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In Print

Time is Money

group x

Do you ever feel like your Group X schedule has gone stale? Do you have hour-long blocks of cycling, yoga and kickboxing? Are you offering the same classes, day after day, week after week? If the answer to all of these questions is yes, it could be time for you to shake things up.

At Merritt Athletic Clubs, that has meant capitalizing on a new trend: Express classes. “We are increasing the express offerings with the consumer demand to get in and get their workout done fast,” said Donyel Cerceo, the director of marketing at Merritt Athletic Clubs. “People are busy and many say they don’t have time to workout. We are taking that excuse off the table.”

According to Devon Dohony, the regional group fitness manager at Merritt Athletic Clubs, these shorter Group X classes have become a growing trend. “These shorter, high intensity interval training classes have become more popular,” said Dohony. “You get in and get out in 30 to 45 minutes, but within that time you are really focusing on the high intensity and maximizing your results in a shorter amount of time.”

The club recently launched several new express format classes in order to better meet member demand, one of these being the Les Mills SPRINT class. “The program is actually a low-impact, high-intensity program, so you are not really putting any of the stress on your body,” said Dohony. “You are on a stationary bike and you are using speed and resistance to provide that workout. The whole class focuses on cardio peak training.”

Dohony explained the new SPRINT class has been a hit. Members love getting in and out of the club quickly, while still feeling like they got a great workout. “The feedback has been very positive, especially in our city clubs, which have a professional demographic with an age bracket between mid 20s and 40s,” she said. “They want to sweat, get a good workout in a short amount of time. As long as we give them that, then they are happy.”

However, offering just express classes won’t cure a poorly managed schedule. When it comes to keeping programming fresh, Lori Lowell, a Gold’s Gym franchisee, suggested continuously switching up the Group X schedule by cycling certain classes on and off. “What I have started doing is four weeks on, four weeks off,” said Lowell. “So something like Pound — it is a cool, fun workout, but it might not be sustainable ongoing. So what we do is put it on the schedule for four weeks. We tease our members with it and let them really get into the experience, and then take it away for four weeks. That way they are waiting for it to appear back on the schedule.”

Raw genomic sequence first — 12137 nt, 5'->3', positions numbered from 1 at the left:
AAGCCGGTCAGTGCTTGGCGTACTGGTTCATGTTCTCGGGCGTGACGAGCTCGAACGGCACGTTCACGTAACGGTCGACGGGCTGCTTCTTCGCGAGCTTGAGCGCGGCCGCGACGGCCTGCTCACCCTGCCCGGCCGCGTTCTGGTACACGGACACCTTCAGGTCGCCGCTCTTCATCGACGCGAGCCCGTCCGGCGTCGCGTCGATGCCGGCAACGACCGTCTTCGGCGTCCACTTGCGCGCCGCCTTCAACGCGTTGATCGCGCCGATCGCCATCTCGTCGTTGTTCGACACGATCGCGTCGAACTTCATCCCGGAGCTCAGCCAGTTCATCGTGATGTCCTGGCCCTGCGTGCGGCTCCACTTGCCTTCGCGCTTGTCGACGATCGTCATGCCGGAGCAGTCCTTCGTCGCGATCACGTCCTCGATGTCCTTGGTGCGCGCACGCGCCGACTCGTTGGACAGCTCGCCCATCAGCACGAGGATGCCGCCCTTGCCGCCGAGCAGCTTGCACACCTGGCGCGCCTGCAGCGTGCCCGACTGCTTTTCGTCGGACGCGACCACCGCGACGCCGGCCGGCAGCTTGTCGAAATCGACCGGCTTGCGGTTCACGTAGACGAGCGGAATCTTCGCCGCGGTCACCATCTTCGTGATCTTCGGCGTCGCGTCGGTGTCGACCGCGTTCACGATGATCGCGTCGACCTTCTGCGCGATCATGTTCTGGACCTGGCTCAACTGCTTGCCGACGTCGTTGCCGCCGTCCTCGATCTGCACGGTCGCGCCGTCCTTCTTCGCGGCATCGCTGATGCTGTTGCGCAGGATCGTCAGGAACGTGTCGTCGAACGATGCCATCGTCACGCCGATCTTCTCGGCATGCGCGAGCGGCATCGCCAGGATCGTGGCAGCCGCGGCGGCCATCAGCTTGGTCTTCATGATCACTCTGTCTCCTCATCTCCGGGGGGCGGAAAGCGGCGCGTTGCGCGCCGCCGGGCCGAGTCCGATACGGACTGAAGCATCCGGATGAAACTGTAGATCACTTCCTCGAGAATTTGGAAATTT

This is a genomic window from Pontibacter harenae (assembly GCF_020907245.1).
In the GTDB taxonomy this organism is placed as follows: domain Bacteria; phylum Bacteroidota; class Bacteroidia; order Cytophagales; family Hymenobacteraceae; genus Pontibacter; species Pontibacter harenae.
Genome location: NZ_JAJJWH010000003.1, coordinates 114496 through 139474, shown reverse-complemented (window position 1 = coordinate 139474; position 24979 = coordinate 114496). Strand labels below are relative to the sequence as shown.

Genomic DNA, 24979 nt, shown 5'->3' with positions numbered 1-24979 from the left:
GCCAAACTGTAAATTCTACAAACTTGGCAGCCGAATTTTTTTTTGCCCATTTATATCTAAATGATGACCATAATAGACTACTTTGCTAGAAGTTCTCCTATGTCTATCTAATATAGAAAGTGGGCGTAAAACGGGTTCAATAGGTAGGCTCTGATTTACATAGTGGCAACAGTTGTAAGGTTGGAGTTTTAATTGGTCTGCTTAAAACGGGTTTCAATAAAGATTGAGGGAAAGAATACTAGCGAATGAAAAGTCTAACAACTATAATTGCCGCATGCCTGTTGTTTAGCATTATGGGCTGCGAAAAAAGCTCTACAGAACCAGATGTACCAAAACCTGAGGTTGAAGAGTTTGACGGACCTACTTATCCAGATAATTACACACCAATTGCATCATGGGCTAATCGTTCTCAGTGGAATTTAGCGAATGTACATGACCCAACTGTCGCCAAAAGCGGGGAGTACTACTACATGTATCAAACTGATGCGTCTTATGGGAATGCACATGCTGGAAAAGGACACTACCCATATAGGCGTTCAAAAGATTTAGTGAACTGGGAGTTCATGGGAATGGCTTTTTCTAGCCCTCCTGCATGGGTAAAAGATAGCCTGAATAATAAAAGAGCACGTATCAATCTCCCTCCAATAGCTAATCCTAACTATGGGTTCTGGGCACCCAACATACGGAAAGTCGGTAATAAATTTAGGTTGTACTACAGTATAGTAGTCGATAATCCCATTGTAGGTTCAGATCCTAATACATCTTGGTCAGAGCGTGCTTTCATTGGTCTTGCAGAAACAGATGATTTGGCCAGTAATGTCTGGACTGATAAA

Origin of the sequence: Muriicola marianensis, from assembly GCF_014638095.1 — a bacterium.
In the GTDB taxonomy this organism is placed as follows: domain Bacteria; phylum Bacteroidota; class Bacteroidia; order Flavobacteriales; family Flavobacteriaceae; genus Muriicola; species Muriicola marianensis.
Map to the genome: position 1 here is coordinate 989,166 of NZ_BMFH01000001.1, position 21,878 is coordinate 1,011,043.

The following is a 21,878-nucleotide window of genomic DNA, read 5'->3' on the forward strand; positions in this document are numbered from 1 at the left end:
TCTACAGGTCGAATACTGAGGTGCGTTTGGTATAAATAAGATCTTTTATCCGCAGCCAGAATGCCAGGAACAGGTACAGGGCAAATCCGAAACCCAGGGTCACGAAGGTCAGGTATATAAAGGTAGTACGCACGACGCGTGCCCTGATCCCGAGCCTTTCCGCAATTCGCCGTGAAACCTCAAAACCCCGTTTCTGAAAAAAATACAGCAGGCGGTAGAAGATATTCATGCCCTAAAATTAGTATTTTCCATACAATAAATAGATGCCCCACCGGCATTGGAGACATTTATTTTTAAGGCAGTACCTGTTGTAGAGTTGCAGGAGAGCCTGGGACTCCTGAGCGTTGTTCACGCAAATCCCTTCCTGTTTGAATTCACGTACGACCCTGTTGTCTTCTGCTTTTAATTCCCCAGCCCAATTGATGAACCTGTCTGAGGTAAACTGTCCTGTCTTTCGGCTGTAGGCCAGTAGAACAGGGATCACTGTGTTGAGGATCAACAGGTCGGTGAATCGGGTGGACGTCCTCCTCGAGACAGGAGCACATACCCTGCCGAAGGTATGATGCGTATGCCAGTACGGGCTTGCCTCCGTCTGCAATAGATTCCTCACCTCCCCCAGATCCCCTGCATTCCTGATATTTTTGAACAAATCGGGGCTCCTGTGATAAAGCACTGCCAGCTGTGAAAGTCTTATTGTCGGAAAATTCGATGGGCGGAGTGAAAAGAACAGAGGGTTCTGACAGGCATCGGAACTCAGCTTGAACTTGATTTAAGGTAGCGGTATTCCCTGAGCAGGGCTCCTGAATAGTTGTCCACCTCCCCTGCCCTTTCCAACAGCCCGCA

An engaging Group X schedule revolves around creativity and innovation. According to Lowell it is not necessarily about the product or program, but how you deliver it. “For me, at this stage in the game, it is about constantly reinventing yourself and having fun,” said Lowell. “How can we reinvent our programs and give members things they have never done before? It is not necessarily the program, but what we do with it.”

Lowell explained it doesn’t matter what the program is, rather what is more important is how creative you are with rolling it out and delivering it. In fact, there might be classes that you already offer that can be expanded or re-developed. “How do we reinvent what we have to make it greater?” she asked. “People keep on thinking, what is the latest? What is the newest? But it is more about, what do we have that we can elaborate on? What do we have that we can make better? This is our barre class, now how about barre for men or a cross between barre and yoga?”

Your members have a lot of options, whether it is the boutique studio down the street or the new app that can help them workout on their own. Therefore, it is essential to maintain an evolving and innovative Group X schedule. “Directors need to think outside the box in creating an experience for their members because the competition is too fierce out there now,” said Lowell. “It is about thinking above and beyond the traditional fitness schedule.”

Emily Harbourne

Emily Harbourne is the former assistant editor of Club Solutions Magazine.

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